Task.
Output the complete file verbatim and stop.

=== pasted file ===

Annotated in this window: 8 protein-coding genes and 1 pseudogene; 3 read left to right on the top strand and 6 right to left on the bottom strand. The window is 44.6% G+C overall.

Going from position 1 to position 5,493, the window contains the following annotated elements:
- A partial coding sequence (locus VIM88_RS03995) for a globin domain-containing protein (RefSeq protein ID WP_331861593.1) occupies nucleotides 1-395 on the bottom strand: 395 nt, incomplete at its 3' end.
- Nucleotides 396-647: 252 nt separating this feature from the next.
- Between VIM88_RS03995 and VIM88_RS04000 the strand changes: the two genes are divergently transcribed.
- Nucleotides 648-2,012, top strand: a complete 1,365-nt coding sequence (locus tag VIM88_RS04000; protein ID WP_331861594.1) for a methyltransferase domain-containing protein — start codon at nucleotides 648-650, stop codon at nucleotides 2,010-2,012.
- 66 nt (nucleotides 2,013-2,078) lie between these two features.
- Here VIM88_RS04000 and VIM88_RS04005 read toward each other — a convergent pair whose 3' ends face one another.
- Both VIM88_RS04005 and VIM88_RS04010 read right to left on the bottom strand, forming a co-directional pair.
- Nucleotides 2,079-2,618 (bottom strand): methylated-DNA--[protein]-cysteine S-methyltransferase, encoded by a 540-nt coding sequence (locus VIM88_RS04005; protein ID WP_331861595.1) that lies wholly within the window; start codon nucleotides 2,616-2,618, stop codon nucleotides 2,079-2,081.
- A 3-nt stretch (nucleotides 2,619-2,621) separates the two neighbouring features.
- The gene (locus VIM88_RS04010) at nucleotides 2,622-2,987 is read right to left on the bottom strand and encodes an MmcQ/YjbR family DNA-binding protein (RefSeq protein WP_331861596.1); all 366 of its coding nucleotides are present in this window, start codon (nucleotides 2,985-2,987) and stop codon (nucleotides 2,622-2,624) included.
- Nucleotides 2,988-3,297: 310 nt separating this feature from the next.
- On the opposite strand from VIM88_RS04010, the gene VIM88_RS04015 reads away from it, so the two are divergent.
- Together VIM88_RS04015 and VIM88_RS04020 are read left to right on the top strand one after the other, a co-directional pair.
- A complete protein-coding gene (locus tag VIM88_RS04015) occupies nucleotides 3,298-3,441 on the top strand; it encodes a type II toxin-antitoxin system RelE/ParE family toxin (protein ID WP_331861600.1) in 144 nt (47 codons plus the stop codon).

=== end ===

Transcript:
Annotated in this window: 8 protein-coding genes and 1 pseudogene; 3 read left to right on the top strand and 6 right to left on the bottom strand. The window is 44.6% G+C overall.

Going from position 1 to position 5,493, the window contains the following annotated elements:
- A partial coding sequence (locus VIM88_RS03995) for a globin domain-containing protein (RefSeq protein ID WP_331861593.1) occupies nucleotides 1-395 on the bottom strand: 395 nt, incomplete at its 3' end.
- Nucleotides 396-647: 252 nt separating this feature from the next.
- Between VIM88_RS03995 and VIM88_RS04000 the strand changes: the two genes are divergently transcribed.
- Nucleotides 648-2,012, top strand: a complete 1,365-nt coding sequence (locus tag VIM88_RS04000; protein ID WP_331861594.1) for a methyltransferase domain-containing protein — start codon at nucleotides 648-650, stop codon at nucleotides 2,010-2,012.
- 66 nt (nucleotides 2,013-2,078) lie between these two features.
- Here VIM88_RS04000 and VIM88_RS04005 read toward each other — a convergent pair whose 3' ends face one another.
- Both VIM88_RS04005 and VIM88_RS04010 read right to left on the bottom strand, forming a co-directional pair.
- Nucleotides 2,079-2,618 (bottom strand): methylated-DNA--[protein]-cysteine S-methyltransferase, encoded by a 540-nt coding sequence (locus VIM88_RS04005; protein ID WP_331861595.1) that lies wholly within the window; start codon nucleotides 2,616-2,618, stop codon nucleotides 2,079-2,081.
- A 3-nt stretch (nucleotides 2,619-2,621) separates the two neighbouring features.
- The gene (locus VIM88_RS04010) at nucleotides 2,622-2,987 is read right to left on the bottom strand and encodes an MmcQ/YjbR family DNA-binding protein (RefSeq protein WP_331861596.1); all 366 of its coding nucleotides are present in this window, start codon (nucleotides 2,985-2,987) and stop codon (nucleotides 2,622-2,624) included.
- Nucleotides 2,988-3,297: 310 nt separating this feature from the next.
- On the opposite strand from VIM88_RS04010, the gene VIM88_RS04015 reads away from it, so the two are divergent.
- Together VIM88_RS04015 and VIM88_RS04020 are read left to right on the top strand one after the other, a co-directional pair.
- A complete protein-coding gene (locus tag VIM88_RS04015) occupies nucleotides 3,298-3,441 on the top strand; it encodes a type II toxin-antitoxin system RelE/ParE family toxin (protein ID WP_331861600.1) in 144 nt (47 codons plus the stop codon).